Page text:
Selenium Functions and Sources
Selenium is a mineral that helps your well-being, so if you don't get enough from your diet, your won't feel your best. Here is a quick summary of the role selenium plays in your good health.
|What it does||Part of antioxidant activity; Involved in activation of thyroid hormone|
|Daily needs||[Infants: 15-20 µg] [Children: 20-55 µg] [Men: 55 µg] [Women: 55 µg] [Pregnant: 60 µg] [Lactating: 70µg]]|
|Not enough||Severe deficiency can lead to heart disease|
|Too Much||Skin abnormalities including rash; hair loss; irritability; bad breath|
|Foods||Organ meats, seafood, meat, grains, Brazil nuts, vegetables and fruits|
*The lower value is for infants up to 6 mos., higher value is for infants up to a year old.
† The first value is for children 1-3 with the amount increasing until age 18.
You only need a bit
Note that the adequate daily intake of selenium is given in micrograms (µg). A microgram is .0001 milligrams (mg), so it is a very small amount. Only a trace of this mineral is needed, but it is nevertheless very necessary to your good health.
Protects you from the bad guys
Selenium functions in your body as an antioxidant mineral that helps limit the damaging effects of free radicals, by helping to block the formation of these unstable and highly reactive molecules. In addition, selenium forms part of the enzyme that activates the thyroid hormone.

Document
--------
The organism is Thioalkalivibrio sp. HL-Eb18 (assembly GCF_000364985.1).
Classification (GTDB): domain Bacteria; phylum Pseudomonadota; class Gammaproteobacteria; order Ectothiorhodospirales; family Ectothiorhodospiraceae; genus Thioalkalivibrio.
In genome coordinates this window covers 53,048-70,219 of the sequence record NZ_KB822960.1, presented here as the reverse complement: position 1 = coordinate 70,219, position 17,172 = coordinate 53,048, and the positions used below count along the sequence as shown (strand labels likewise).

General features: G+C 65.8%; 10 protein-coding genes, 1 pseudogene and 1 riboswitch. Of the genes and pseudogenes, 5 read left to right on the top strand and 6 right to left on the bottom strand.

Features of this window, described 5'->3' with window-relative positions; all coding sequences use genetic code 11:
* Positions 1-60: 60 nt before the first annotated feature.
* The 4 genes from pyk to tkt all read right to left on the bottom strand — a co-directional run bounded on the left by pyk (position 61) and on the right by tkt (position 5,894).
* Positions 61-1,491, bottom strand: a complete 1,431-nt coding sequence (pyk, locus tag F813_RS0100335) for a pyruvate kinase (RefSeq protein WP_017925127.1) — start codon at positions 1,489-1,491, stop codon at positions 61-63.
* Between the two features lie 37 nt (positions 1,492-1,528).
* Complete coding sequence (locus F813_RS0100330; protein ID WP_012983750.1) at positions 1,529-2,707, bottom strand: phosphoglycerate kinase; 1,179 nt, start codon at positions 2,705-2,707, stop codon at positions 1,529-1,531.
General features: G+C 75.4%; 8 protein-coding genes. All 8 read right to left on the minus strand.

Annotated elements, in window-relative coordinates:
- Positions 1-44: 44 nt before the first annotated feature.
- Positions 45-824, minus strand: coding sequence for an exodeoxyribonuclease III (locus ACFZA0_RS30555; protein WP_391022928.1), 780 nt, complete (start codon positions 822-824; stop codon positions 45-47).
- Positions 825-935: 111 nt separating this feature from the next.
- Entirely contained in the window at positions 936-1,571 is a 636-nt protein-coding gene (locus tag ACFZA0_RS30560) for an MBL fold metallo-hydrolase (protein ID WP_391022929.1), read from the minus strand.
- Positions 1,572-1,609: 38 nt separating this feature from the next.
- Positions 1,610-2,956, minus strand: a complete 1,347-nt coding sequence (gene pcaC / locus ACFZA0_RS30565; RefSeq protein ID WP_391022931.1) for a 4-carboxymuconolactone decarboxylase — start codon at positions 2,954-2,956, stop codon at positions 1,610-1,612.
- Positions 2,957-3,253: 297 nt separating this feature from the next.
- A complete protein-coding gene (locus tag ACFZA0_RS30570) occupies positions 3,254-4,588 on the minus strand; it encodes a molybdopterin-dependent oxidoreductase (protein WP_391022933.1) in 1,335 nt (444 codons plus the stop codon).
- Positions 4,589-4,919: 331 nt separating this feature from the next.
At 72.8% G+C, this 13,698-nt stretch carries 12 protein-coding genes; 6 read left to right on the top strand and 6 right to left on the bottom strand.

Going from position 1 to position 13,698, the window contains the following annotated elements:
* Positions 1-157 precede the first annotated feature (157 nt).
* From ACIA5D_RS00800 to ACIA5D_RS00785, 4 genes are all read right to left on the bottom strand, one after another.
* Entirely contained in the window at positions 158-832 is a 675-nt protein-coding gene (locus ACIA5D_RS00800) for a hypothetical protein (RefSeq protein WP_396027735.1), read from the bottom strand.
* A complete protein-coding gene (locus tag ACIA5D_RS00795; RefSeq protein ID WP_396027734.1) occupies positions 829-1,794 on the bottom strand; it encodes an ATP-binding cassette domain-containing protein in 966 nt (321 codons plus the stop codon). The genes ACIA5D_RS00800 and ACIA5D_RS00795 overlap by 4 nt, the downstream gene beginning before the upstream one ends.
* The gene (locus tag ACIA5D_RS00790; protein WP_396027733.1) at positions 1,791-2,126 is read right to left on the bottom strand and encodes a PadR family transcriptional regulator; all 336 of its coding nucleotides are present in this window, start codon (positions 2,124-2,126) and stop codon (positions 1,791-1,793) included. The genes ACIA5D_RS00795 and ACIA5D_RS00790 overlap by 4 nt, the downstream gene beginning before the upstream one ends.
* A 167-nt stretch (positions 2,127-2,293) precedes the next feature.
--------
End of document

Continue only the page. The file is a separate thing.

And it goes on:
Deficiency is uncommon
Most people get enough selenium, and when deficiency does occur, it is generally associated with digestive problems such as Crohn’s Disease or with poor or restrictive diets. Since selenium is found in the soil, the selenium content of fruits and vegetables will fluctuate, based on the amount of selenium in the soil.
Too much can harm you
Too much selenium in your diet can be toxic. If you choose to take selenium supplements, be aware of the dose and consider carefully whether it is necessary, since most people in developed countries get more than the recommended daily amount of selenium in their diet. Selenium toxicity is unlikely to occur when the only source is food.
Research has shown that there is a correlation between selenium deficiency and heart disease. On the other hand, there is no evidence that taking excessive amounts of selenium will help your heart. Instead, eating a diet that contains fresh, whole foods will provide the selenium your body needs to maintain good heart health.
There is also evidence that getting enough selenium in your diet may help prevent cancer. This is most likely due to its antioxidant effect. Selenium is also necessary for your immune system to function properly.
One more thing
Although scientists are not sure why, people who are low in selenium tend to suffer with a higher rate of depression. The theory is that selenium is involved with the production of serotonin, a chemical in the brain that affects mood. Just to be sure, eat a couple of Brazil nuts today. It might make your day brighter if your supply of selenium is assured!
The upper intake level for adults for selenium has been established at 400 µg per day.